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Five ways to travel with more purpose

South America’s incredible diversity of landscapes, cultures and cuisines will amaze, excite, and enchant you. The even better news is that – with just a little thought – your trip can have an equally positive impact on the people and places you visit. Read on to find out how to travel with purpose…

Sustainable Travel International’s “travel better” pledge provides a handy roadmap for travelers keen to engage in sustainable tourism. It urges them to LIGHTEN the footprint of their travels, CONSERVE the wild places they explore, SUPPORT the people and communities they visit, RESPECT the wildlife they see, and CELEBRATE cultures authentically and respectfully. This all sounds wonderful – but how do you do it in practice?

1. Feast on the low-hanging fruit of sustainable travel

Bring a reusable water canteen along (water filters are ubiquitous in high-end hotels and restaurants), and reject single-use plastic bags. Places like Machu Picchu have already banned them, but little souvenir shops still hand out plastic bags.

Take shorter showers, reuse your hotel towels, and bring your own (biodegradable) bar soaps, shampoos and conditioners (yes, these are a thing) along. Not only will it reduce your plastic footprint, but there’s also no chance of messy explosions in your luggage. What’s more, solid state cosmetics are allowed in carry-on luggage.

It’s also a great idea to opt for direct flights wherever possible – this is more comfortable for you and the planet as planes burn more fuel during take-off and landing. Once you’re in South America, you may want to consider traveling overland (the continent has some wonderful long-distance trains) and staying longer on the continent (this 12-day Andean highlights trip has only two internal flights) to make the most out of your international flights.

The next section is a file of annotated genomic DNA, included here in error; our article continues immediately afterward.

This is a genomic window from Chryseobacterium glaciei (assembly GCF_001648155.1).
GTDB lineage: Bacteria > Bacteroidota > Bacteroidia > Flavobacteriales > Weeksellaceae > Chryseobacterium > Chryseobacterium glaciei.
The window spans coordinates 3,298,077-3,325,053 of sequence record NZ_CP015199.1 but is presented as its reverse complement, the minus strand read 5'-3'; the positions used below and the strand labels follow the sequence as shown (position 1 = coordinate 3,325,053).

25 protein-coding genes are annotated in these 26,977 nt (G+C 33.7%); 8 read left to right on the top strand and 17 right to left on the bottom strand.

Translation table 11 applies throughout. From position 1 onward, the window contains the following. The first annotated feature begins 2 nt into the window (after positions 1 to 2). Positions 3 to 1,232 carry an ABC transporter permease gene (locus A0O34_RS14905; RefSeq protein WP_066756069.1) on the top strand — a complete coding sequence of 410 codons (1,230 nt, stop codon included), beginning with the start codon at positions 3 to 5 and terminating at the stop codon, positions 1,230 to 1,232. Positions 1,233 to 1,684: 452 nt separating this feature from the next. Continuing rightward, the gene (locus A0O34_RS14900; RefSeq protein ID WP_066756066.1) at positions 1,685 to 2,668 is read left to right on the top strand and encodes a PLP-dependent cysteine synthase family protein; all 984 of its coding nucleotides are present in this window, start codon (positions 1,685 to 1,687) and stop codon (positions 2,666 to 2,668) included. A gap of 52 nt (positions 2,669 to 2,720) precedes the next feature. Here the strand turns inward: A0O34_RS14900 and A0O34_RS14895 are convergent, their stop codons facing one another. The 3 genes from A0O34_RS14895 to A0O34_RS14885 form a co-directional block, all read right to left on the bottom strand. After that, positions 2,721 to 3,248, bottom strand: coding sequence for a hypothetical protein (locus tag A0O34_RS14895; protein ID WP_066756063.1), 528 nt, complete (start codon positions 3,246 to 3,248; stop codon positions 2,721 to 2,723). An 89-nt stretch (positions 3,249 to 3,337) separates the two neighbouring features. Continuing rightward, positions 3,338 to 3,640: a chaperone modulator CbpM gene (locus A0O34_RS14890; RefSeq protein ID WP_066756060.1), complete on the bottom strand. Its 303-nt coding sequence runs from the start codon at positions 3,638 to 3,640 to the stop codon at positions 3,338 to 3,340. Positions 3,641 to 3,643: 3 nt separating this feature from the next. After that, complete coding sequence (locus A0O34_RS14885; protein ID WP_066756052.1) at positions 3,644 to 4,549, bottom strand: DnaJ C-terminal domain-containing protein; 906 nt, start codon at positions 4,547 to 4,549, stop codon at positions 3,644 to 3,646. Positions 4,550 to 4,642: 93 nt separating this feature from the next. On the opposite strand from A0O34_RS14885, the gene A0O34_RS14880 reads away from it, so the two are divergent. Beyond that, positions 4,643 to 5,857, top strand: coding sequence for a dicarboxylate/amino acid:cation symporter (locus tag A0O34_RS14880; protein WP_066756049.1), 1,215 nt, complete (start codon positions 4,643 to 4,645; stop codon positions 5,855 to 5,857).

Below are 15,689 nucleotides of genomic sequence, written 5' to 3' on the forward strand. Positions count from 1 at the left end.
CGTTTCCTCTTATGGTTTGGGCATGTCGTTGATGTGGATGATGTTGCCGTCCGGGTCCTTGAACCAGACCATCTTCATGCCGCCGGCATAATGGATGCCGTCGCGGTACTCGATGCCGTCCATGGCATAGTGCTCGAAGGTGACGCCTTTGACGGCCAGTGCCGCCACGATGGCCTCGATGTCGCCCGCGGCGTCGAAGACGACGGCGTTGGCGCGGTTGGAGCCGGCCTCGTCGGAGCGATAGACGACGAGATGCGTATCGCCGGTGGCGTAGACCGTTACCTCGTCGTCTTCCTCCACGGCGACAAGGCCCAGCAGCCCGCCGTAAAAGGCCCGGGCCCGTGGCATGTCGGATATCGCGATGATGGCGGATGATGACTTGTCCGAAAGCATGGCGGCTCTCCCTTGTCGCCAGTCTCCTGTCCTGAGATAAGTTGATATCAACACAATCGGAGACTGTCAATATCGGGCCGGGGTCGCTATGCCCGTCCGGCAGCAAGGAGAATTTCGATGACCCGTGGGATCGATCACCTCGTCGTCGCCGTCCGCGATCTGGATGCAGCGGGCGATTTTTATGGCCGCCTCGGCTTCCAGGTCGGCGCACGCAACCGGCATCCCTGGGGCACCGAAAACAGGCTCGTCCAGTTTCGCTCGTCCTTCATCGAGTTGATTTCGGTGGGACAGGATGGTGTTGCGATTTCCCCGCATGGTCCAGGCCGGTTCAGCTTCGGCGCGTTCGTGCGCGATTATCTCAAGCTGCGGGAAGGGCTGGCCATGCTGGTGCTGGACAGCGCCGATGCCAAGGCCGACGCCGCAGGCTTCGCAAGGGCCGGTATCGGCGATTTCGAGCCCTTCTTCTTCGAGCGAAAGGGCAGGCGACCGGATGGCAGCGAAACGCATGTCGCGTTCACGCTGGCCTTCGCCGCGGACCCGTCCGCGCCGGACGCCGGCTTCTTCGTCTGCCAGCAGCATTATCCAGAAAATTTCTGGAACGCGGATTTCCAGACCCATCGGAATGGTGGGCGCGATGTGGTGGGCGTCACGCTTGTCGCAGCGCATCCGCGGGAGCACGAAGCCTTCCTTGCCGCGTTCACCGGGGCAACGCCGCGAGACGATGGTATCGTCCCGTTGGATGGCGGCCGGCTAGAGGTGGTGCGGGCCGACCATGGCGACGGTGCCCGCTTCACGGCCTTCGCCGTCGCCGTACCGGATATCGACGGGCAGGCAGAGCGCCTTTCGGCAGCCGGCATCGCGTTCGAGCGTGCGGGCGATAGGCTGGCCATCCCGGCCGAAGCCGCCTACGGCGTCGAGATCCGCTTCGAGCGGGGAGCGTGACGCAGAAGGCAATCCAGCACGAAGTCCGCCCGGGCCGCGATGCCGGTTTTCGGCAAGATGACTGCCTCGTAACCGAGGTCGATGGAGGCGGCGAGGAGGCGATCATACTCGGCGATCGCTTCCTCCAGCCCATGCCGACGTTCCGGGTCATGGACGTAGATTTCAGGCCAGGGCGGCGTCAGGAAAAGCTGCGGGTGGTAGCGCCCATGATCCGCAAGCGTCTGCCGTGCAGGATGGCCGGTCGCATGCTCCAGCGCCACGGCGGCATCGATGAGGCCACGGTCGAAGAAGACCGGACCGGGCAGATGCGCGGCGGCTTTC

Think twice about that helicopter flip. The views from the cable car are just as epic. (Photo: Davi Costa)

2. Support local enterprises (but don’t fall into the sympathy tourism trap)

To ensure your dollars have maximum impact, buy locally produced souvenirs either at source or from a shop that ensures artisans get their fair share. While most establishments claim to do this, not all walk the talk. Here’s a list of noble handcrafts outlets in Peru. For other countries, simply Googling ‘fair trade handcrafts’ should do the trick.

  • Bridge of Hope in Lima, has an extensive range of Peruvian crafts, textiles and handiwork.

  • Threads of Peru in Cusco is the place to buy traditional Andean textiles.

  • Casa de la Mujer in Lima: if you can imagine it, they can knit it.

Eating (and drinking) in local restaurants, cafés, and bars is another way of boosting the local economy as the money you pay will filter through to servers, cooks, farmers, and more. And when you find yourself in a more touristy establishment, you can still do your bit to keep things local by not ordering the Norwegian salmon / French champagne.

Instead of going on school/orphanage visits which can interrupt the daily life of the kids (we shy away from such visits in our itineraries), why not seek opportunities for authentic cultural exchange? If you’re going on a trek, for example, getting to know your porters can be a really enriching experience.

3. Use carbon credits to offset the footprint of your trip

For most of our clients there’s no avoiding flying in and out of South America. But you’d be surprised at how easy – and affordable – it is to buy carbon credits to offset the carbon emissions caused by your flight(s). Interestingly, the commercial aviation industry contributes only 2.4% of global carbon emissions, although this figure is higher among developed nations.

The Amazon Rainforest is also known as the lungs of the world.